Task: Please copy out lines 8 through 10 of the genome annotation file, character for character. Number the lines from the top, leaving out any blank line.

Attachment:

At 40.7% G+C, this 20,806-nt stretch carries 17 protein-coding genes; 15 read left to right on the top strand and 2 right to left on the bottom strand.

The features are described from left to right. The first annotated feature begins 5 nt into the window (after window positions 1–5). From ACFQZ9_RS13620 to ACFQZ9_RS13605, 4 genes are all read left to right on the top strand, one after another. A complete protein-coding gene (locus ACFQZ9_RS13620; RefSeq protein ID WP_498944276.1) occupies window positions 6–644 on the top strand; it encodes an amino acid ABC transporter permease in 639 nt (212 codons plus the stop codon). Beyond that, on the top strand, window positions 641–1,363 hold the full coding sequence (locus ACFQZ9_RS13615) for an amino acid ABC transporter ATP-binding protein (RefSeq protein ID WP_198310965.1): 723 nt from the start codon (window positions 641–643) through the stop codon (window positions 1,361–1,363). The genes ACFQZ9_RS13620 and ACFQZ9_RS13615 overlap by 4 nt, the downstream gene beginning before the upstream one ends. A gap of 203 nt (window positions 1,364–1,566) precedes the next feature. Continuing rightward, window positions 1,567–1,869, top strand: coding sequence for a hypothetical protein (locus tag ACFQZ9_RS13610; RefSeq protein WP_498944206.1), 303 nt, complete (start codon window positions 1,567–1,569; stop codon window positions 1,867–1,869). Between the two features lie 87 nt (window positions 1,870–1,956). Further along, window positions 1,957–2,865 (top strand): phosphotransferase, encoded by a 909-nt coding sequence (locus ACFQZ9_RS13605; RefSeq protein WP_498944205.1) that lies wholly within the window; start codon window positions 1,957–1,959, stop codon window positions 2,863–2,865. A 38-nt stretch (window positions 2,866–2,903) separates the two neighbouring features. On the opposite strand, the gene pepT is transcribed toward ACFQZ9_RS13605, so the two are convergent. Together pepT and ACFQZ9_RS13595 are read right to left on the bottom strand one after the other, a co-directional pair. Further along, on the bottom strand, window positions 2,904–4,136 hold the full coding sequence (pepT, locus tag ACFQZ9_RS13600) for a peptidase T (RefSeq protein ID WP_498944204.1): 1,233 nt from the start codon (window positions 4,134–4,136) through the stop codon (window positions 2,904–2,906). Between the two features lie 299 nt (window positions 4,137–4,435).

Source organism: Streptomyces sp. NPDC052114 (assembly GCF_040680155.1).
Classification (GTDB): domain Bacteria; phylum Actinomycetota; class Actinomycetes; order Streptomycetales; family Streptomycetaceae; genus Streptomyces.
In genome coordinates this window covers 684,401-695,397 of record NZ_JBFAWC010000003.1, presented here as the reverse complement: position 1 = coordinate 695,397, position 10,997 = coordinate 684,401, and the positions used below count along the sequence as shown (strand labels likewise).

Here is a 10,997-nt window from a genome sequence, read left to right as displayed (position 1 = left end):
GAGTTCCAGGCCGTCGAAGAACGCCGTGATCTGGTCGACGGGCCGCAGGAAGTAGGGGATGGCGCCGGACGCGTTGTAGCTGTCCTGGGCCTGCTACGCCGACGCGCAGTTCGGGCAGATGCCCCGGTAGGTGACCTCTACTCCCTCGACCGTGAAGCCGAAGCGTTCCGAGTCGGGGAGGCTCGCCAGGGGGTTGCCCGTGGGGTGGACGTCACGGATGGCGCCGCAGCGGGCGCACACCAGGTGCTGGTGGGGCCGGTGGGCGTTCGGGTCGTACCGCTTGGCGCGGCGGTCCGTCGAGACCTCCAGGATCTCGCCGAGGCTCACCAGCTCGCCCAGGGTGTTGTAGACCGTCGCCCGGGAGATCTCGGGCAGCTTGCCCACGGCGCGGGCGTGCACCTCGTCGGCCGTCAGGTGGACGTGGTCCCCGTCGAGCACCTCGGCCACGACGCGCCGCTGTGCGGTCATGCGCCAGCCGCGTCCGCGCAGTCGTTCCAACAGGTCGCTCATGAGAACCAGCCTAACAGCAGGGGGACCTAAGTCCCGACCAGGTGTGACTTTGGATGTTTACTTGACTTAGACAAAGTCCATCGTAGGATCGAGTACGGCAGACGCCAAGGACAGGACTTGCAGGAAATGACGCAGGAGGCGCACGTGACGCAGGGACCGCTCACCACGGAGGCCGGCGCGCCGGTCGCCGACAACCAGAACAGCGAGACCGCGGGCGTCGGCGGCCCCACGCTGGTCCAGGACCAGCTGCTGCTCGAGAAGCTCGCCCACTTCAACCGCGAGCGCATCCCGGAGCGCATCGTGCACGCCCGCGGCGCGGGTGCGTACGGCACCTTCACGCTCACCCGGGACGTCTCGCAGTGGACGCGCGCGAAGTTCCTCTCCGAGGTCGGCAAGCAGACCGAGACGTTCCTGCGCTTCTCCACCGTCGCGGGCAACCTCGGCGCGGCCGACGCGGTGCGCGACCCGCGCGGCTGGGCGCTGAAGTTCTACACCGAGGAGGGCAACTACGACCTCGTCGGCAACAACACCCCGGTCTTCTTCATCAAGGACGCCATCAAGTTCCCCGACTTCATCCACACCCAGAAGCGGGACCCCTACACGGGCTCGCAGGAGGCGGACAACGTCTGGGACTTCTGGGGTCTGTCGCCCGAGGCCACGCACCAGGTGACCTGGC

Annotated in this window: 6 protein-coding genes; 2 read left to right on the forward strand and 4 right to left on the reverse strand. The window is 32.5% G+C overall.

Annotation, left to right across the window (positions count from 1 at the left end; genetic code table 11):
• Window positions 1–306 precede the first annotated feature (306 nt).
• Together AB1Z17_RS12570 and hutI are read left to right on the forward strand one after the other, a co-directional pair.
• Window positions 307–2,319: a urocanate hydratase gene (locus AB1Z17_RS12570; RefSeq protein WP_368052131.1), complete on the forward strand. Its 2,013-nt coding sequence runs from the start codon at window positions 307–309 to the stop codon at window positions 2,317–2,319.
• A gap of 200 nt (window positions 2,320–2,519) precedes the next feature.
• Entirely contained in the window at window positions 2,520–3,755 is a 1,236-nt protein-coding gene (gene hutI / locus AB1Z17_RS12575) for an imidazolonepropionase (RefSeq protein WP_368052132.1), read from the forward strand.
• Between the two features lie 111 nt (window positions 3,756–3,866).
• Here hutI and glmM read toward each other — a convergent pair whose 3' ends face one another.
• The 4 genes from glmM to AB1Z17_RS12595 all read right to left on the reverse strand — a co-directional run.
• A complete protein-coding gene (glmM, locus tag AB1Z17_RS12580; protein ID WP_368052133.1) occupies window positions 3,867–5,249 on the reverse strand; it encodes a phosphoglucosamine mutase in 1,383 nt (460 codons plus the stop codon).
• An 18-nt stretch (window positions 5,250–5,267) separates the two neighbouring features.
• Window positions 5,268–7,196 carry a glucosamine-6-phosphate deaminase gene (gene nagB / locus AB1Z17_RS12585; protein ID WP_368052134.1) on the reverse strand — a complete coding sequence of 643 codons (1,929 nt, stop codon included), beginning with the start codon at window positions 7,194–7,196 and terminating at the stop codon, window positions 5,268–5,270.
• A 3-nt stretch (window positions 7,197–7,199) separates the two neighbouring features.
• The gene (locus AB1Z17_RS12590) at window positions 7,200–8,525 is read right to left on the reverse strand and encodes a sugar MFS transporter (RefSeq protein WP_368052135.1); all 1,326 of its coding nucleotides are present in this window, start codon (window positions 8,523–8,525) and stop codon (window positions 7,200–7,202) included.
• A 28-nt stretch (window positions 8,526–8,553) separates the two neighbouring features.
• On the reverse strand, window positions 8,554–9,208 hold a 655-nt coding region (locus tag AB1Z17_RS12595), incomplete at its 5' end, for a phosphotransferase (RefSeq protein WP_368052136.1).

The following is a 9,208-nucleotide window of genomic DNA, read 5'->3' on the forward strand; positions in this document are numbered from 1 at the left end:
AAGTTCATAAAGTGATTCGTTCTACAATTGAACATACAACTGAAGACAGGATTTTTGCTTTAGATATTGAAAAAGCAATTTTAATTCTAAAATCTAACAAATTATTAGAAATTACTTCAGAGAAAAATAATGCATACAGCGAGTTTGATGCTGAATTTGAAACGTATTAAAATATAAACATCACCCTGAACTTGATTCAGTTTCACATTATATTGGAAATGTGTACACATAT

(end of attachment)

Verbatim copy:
Annotated in this window: 6 protein-coding genes; 2 read left to right on the forward strand and 4 right to left on the reverse strand. The window is 32.5% G+C overall.

Annotation, left to right across the window (positions count from 1 at the left end; genetic code table 11):
• Window positions 1–306 precede the first annotated feature (306 nt).